The United Kingdom and to a lesser extent the European Union is deep in crisis.
The Labour Party is in meltdown, and the Tories are hardly in great shape. Scottish nationalists are whipping things up, as are Sinn Fein.
The markets are in turmoil, albeit not collapsing to anything like the degree that the doom mongers predicted.
The European Union does not know what has hit it. Donald Trump is triumphant. Countries as far away as China are concerned at the impact on the global economy.
Even some people who voted for Brexit are wondering if they made a mistake. But Brexit was a symptom of profound problems in an arrogant EU that forged far ahead of the wishes and understanding of its electorates. Even voters in the most pro EU nations such as Germany are now expressing deep levels of Euroscepticism. Brexit has been a trigger for releasing tensions that were near boiling point in any event.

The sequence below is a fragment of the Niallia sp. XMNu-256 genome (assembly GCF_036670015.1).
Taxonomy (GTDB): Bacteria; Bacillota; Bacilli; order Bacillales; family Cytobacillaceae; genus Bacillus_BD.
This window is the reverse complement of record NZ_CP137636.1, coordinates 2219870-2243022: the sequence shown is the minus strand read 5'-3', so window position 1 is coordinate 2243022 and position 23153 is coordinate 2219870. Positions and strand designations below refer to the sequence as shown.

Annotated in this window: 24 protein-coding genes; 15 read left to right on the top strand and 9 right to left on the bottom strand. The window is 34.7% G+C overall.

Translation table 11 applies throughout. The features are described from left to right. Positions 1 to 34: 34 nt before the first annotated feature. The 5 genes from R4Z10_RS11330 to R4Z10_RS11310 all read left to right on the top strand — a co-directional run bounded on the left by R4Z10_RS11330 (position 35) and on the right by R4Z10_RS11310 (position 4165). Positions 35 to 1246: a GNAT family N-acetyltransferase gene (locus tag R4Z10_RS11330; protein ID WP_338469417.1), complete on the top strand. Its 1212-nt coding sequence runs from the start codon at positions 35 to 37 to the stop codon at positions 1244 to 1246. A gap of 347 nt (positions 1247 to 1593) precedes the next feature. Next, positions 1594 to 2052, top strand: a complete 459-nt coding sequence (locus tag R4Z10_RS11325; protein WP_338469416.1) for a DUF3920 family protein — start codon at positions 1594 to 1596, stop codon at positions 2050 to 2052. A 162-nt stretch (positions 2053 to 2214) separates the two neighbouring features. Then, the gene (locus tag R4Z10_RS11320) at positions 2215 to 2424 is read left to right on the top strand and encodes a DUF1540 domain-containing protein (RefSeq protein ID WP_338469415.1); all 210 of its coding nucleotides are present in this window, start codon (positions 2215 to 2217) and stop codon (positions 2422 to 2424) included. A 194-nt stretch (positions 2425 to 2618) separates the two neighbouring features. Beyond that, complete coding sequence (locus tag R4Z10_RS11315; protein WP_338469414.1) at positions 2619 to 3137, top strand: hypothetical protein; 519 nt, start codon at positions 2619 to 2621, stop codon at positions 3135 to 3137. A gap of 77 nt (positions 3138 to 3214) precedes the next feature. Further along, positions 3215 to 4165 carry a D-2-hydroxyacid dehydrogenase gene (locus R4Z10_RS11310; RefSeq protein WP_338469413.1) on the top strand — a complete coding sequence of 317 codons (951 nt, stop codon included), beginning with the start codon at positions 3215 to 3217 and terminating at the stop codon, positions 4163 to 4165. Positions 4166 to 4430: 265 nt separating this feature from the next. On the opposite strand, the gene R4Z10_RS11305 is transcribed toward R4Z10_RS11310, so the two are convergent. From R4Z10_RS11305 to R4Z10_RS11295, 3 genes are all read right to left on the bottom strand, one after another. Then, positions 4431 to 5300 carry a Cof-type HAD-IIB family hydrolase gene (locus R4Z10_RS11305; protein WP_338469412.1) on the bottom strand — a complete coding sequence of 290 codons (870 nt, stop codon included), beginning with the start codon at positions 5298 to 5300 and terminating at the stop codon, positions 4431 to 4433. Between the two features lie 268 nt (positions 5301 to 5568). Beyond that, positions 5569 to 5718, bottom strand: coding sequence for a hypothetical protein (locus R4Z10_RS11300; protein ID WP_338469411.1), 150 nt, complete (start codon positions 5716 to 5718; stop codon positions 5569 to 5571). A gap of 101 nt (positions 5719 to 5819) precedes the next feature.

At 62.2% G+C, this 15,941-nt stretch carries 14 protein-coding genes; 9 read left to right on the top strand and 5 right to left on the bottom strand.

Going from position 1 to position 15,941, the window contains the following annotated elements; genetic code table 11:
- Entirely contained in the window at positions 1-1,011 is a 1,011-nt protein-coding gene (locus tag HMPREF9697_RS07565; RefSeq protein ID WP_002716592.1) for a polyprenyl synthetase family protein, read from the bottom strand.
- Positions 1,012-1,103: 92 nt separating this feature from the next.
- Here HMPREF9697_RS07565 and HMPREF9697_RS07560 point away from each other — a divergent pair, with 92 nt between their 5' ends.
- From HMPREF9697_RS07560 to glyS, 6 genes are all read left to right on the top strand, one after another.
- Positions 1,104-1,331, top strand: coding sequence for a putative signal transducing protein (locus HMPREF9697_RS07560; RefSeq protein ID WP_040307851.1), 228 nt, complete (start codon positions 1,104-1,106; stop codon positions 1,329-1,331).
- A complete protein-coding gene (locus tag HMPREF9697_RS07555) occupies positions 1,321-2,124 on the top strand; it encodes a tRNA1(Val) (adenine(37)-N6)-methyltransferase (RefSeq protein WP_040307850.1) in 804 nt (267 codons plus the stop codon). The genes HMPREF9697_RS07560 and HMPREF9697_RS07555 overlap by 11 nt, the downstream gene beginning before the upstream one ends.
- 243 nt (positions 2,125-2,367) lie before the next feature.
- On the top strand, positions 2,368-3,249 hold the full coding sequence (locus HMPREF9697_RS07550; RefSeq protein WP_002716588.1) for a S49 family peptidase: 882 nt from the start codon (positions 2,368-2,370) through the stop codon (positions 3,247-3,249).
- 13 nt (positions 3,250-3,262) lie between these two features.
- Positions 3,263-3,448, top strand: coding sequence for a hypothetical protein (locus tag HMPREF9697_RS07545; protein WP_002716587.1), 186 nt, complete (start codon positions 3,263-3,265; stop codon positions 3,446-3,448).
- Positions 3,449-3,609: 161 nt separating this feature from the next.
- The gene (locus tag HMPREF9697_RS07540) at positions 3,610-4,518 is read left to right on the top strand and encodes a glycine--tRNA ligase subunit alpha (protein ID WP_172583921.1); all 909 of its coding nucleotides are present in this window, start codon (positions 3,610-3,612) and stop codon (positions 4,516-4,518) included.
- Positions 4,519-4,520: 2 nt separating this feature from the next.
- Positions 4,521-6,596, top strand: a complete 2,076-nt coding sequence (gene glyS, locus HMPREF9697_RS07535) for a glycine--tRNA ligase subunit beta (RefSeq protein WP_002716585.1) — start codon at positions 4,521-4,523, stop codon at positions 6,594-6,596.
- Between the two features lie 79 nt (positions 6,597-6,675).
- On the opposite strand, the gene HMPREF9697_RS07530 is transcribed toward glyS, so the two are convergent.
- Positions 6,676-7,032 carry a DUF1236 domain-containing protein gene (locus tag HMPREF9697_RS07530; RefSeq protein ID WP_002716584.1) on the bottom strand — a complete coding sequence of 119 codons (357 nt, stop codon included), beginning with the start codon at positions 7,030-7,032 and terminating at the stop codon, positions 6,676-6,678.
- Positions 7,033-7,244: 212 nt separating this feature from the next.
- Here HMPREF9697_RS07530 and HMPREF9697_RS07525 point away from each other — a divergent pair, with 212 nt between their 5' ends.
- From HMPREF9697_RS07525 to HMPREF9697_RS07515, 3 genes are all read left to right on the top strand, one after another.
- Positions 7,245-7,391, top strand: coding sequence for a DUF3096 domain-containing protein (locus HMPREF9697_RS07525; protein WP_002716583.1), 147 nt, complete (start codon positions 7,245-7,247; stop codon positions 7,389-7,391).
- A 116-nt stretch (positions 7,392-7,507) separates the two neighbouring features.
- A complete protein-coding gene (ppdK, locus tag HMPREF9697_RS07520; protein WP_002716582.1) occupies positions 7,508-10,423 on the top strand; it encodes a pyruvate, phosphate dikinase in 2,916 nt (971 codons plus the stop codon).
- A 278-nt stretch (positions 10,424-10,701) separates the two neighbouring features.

There is no point denying that immigration is one of the unforeseens that changed almost everything. All countries have to be able to respond to an emergency such as the waves of people that have been coming to the EU not just from Syria, but from Africa. This was inevitably going to impact on things such as free movement and open borders.
Britain now has an important opportunity to realign its trade relationship with Europe and the wider world including the Commonwealth. But sensible political leaders (and that does not include Jeremy Corbyn) in England, Wales, Scotland and Northern Ireland should come together and adopt the tone that Boris Johnson adopted on Friday: eschewing triumphalism, recognising that there was a huge Remain vote, and emphasising that a desire to limit immigration is not an attack on our much-valued immigrant community.
We need to strike the best deal for the UK in the coming years and as David Cameron said, all four UK countries must play a part in that.